The darker second act of the drama is staged at the Sammlung Friedrichshof Stadtraum in Vienna, this time exclusively comprising black objects and wall panels as well as the projection of a white patch of light. In a suggestively slow, bottom-to-top movement, it covers itself in black, then starting anew in an endless loop. Are we looking here at a metaphor of passing away or into the eternal darkness of death?
Of course, if we picture these sculptural works reminiscent of the plague columns in public urban spaces in Vienna, the city where Helmut Lang grew up and began his development as an influential international artist, we can see the stage area hinted at in the exhibitions and its possible interpretations begin to expand in a fascinating manner. Against this backdrop, the two exhibitions appear as lab experiments—it seems as if Lang had had the public spaces and the air of death surrounding this Catholic aesthetic so dominant in Vienna at the back of his mind all along. In the context of a city whose atmosphere can still be counted among the centers of Baroque-era thought, which hinges on the synthesis of the arts and all-encompassing ideas, his objects mutate into materialized theses on destruction and turmoil. They link up with a modernist strain of thinking, in which the ornament was justly branded as the symbol of a standstill of evolutionary cultural development. In what is likely the most explicit statement on the matter, trailblazing Vienna architect Adolf Loos stated that the “evolution of culture is identical to removing the ornament from the object of use.”3
With his architecture, Loos had undoubtedly turned against the aesthetic propaganda machine of the Habsburg philosophy in the tradition of the Baroque period, which is alive and well to this day, and the anti-Enlightenment alliance of church and ruling dynasty. By designing an office building devoid of any ornamentation directly facing the Hofburg palace, the center of imperial power, he set off one of the greatest scandals of modernism.
That is why his dictum sparked a process that has not only shaped 20th-century Austrian art in its ever-ongoing struggle against an overwhelming illusion of a hidebound Baroque, not to say Byzantine, self-deceiving thinking. Incidentally, this hermetic aesthetic also dominated Italy’s former city- states.4 Like a wide range of 20th- century Austrian artists, from Loos, Gerstl, and Kiesler to Muehl and West, Lang confronts this with a brute gesture against ornamentation, against the emphasis on surfaces through stucco, and against other elements of the homogenous demonstration of power of the lifeless and formal.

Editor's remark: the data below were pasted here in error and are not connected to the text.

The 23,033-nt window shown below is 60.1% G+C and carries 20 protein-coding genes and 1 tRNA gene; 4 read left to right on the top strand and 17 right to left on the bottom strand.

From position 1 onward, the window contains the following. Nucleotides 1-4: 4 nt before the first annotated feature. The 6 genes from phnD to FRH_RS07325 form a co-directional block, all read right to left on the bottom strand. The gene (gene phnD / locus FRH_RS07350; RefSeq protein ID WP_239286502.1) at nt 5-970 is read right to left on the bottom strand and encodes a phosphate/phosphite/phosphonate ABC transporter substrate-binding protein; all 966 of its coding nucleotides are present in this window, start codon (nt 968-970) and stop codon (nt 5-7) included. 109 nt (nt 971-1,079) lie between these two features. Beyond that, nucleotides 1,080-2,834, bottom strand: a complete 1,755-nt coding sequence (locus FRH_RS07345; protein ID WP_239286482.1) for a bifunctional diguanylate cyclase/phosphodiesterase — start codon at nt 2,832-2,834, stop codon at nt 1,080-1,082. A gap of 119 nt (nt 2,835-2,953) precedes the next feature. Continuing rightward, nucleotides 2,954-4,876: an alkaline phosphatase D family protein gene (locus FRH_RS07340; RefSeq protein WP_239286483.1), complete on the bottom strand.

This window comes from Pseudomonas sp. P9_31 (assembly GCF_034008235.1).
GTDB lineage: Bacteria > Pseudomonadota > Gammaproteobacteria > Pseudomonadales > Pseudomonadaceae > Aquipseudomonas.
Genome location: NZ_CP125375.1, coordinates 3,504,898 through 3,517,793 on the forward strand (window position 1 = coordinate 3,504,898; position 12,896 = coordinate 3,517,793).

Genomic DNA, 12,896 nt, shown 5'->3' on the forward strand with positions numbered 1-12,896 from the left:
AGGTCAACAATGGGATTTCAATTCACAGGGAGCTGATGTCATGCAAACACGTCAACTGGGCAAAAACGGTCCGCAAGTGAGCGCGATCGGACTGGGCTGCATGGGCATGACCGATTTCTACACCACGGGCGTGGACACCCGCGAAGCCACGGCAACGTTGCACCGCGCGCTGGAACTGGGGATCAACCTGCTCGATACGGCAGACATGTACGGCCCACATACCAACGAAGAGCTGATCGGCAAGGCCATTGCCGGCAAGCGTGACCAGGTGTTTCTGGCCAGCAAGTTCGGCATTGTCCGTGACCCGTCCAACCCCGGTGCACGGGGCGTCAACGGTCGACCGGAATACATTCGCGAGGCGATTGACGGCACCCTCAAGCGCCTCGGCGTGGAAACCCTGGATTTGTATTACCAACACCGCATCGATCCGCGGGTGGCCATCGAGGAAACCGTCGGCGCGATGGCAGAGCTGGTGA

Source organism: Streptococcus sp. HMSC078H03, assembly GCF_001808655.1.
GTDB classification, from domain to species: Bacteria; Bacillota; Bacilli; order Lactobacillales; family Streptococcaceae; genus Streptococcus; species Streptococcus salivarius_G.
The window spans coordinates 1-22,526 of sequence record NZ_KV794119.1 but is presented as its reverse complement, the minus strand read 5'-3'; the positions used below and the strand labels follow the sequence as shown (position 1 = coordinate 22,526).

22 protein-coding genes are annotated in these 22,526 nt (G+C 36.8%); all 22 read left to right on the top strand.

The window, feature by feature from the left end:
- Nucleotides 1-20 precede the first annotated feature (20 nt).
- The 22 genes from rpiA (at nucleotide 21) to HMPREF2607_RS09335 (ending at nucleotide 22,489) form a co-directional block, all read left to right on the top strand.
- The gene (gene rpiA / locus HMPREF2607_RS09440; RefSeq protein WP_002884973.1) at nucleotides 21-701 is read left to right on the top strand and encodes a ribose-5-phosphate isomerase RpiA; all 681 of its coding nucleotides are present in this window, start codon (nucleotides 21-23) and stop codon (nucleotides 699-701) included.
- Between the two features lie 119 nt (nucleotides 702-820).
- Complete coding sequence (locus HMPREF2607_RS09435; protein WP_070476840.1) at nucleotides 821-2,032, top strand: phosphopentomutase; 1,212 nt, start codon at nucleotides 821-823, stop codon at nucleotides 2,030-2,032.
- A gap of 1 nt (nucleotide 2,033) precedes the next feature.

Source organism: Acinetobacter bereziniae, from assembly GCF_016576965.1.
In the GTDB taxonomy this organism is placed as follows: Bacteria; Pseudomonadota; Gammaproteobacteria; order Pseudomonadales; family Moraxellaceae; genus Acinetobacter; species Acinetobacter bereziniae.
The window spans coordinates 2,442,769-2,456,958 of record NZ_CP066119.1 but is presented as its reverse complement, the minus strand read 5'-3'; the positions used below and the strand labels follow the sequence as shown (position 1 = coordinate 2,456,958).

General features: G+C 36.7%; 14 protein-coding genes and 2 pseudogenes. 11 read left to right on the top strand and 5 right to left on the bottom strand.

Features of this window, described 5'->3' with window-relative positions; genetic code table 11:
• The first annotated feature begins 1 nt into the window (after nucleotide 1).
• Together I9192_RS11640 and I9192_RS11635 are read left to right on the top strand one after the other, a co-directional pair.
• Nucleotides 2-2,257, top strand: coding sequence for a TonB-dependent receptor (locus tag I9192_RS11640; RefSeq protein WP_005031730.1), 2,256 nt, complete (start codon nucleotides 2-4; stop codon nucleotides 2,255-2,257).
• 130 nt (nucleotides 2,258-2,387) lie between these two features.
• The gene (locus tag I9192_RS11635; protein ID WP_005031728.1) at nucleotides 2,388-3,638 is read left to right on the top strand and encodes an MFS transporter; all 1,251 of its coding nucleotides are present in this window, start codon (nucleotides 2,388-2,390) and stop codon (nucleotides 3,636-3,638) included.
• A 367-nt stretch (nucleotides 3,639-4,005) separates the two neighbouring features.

His sculptures and wall panels stand for a battle of materials in which the familiar, manipulative, and comforting is destroyed and newly reassembled for the purposes of revaluation.
This is where Lang’s art coincides with the thrust of Vienna Actionism which, beginning in the 1960s, reacted with unparalleled radicalism to an event in Austrian history that was even more disastrous than the plague epidemics. Starting out from Vienna in 1914 and spanning the two World Wars until 1945, the collapse of the old European order and enlightened humanism unleashed a dance of death with millions of victims that was unprecedented in the history of mankind.
1 Pestsäule [Plague Column], Vienna, inscription on the north side
2 Cf. Almut Gruenewald, Friedrich Kiesler. Seine Skulpturen und sein offenes künstlerisches Konzept, doctoral thesis at the Department of Architecture at the Technical University of Munich, 2014, p. 22
3 Cf. Ulrich Conrads, Programme und Manifeste zur Architektur des 20. Jahrhunderts, Vieweg: Braunschweig/Wiesbaden 1981, pp. 15
4 It should be noted that at about the same time as Vienna Actionism, Italy’s Arte Povera movement, too stood up against a similarly dominant history in a manner congenial to the Vienna artists.